“Single-chain antibody molecules” are fragments of an antibody comprising the VH and VL domains of said antibody, wherein these domains are present in a single polypeptide chain. Preferably, the Fv polypeptide further comprises a polypeptide linker between the VH and VL domains which enables the single-chain antibody molecule to form the desired structure for antigen binding. For a review of single-chain antibody molecules, see, Pluckthun in The Pharmacology of Monoclonal Antibodies, Vol. 113, Rosenburg and Moore eds., Springer-Verlag, New York, pp. 269-315 (1994).

The term “diabodies” refers to small antibody fragments with two antigen-binding sites, which fragments comprise a heavy-chain variable domain (VH) connected to a light-chain variable domain (VL) in the same polypeptide chain (VH-VL). Preferably, by using a linker that is too short to allow pairing between the two domains on the same chain, the domains are forced to pair with the complementary domains of another chain and create two antigen-binding sites. Diabodies are described more fully in, for example, EP 404,097; WO 93/11161; and Hollinger et al., Proc. Natl. Acad. Sci. USA, 90:6444-6448 (1993).

The term “monobodies” as used herein, refers to antigen binding molecules with a heavy chain variable domain and no light chain variable domain. A monobody can bind to an antigen in the absence of light chain and typically has three CDR regions designated CDRH1, CDRH2 and CDRH3. Monobodies include “camelid monobodies” obtained from a source animal of the camelid family, including animals with feet with two toes and leathery soles. Animals in the camelid family include camels, llamas, and alpacas. It has been reported that camels (Camelus dromedaries and Camelus bactrianus) often lack variable light chain domains when material from their serum is analyzed, suggesting that sufficient antibody specificity and affinity can be derived form VH domains (three CDR loops) alone. Monobodies also include modified VH from various animal sources, in particular mammals (for example mouse, rat, rabbit, horse, donkey, bovine or human), which can bind to an antigen in the absence of VL. Preferably, the VH is modified in positions at the VL interface to provide for binding of the VH to antigen in absence of the VL. Davies and Riechmann have for example demonstrated that “camelized monobodies” with high affinity (binding affinity (Ka) to the target polypeptide of 107 M−1 or greater) and high specificity can be generated (Davies & Riechmann, 1995, Biotechnology (NY), 13(5):475-9). Non-specific binding of the VH through its interface for the light chain variable domain (VL) was prevented through three mutations (G44E, L45R and W47G) in this interface. These mutations were introduced to mimic camelid antibody heavy chains naturally devoid of light chain partners.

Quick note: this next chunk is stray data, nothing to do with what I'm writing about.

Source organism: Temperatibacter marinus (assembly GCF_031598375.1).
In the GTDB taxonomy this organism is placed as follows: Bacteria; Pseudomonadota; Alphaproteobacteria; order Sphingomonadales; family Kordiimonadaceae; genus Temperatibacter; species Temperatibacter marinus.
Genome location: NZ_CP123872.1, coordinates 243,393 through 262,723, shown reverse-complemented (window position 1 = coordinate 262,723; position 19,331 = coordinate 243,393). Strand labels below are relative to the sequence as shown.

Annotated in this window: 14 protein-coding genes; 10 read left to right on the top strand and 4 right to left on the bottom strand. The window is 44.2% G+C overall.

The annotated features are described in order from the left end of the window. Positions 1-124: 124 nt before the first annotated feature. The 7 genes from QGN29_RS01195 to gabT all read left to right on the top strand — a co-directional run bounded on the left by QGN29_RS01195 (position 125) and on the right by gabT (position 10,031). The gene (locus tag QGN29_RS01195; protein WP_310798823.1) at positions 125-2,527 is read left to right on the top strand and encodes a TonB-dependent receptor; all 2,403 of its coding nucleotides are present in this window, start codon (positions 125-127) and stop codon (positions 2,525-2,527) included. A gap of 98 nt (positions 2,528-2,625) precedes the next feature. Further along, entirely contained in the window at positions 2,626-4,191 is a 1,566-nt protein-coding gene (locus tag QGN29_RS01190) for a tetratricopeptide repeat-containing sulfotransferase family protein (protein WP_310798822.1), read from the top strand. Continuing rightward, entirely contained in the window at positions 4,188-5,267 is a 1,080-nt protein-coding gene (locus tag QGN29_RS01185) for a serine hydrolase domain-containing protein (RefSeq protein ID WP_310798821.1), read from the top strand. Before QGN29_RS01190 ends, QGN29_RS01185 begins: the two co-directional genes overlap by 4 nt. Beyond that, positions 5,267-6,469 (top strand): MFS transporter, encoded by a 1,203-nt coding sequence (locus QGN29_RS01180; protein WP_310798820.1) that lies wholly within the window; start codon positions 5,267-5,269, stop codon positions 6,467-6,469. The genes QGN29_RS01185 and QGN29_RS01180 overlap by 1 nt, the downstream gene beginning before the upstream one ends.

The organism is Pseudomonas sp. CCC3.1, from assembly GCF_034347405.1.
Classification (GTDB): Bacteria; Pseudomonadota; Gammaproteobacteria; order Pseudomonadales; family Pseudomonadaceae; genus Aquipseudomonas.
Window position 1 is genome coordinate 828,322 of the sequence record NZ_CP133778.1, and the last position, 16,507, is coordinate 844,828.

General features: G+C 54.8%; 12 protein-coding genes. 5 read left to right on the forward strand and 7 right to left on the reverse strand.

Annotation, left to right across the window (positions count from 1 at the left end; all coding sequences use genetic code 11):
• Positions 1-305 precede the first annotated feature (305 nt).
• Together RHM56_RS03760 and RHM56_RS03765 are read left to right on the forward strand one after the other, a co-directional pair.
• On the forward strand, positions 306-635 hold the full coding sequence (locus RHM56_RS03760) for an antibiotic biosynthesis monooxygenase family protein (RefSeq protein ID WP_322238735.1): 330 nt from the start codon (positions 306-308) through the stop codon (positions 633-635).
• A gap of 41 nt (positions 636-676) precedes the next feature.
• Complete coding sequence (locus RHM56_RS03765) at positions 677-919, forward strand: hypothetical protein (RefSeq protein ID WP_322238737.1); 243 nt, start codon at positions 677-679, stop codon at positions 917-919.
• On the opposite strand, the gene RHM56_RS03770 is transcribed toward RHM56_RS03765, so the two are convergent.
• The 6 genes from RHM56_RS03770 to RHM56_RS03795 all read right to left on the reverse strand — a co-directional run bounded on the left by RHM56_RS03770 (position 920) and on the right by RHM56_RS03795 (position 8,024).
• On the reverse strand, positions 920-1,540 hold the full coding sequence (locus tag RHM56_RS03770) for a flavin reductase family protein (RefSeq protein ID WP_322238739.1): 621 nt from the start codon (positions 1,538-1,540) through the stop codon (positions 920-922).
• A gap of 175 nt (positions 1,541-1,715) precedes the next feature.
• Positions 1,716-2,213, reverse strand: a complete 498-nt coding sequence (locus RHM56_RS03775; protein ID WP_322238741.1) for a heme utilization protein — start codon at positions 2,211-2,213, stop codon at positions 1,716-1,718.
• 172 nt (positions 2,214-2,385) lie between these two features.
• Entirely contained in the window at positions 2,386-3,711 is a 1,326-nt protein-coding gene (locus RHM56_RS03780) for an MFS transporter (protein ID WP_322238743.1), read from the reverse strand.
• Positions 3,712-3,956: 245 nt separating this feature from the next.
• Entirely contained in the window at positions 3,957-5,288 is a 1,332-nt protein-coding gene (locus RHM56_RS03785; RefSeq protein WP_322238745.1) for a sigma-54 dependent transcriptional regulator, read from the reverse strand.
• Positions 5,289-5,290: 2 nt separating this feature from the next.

F. Other Antibodies for Use in the Methods of the Present Invention:

In a preferred embodiment of the present invention, antagonists for use in the methods of the present invention are antibodies as described here above that selectively bind to IL-18Rα. Antibody for use in the methods of the present invention are described for example in the PCT application WO97/31010 or in the European application EP0850952 which are incorporated by reference to the present application in their entirety.

Preferably antibodies for use in the methods of the present invention selectively bind to human IL-18Rα and even more preferably to an epitope located in the extracellular domain of human IL-18Rα. Such antibodies are used to treat, prevent or ameliorate the symptoms of an autoimmune or demyelinating diseases (such as MS) in a human subject.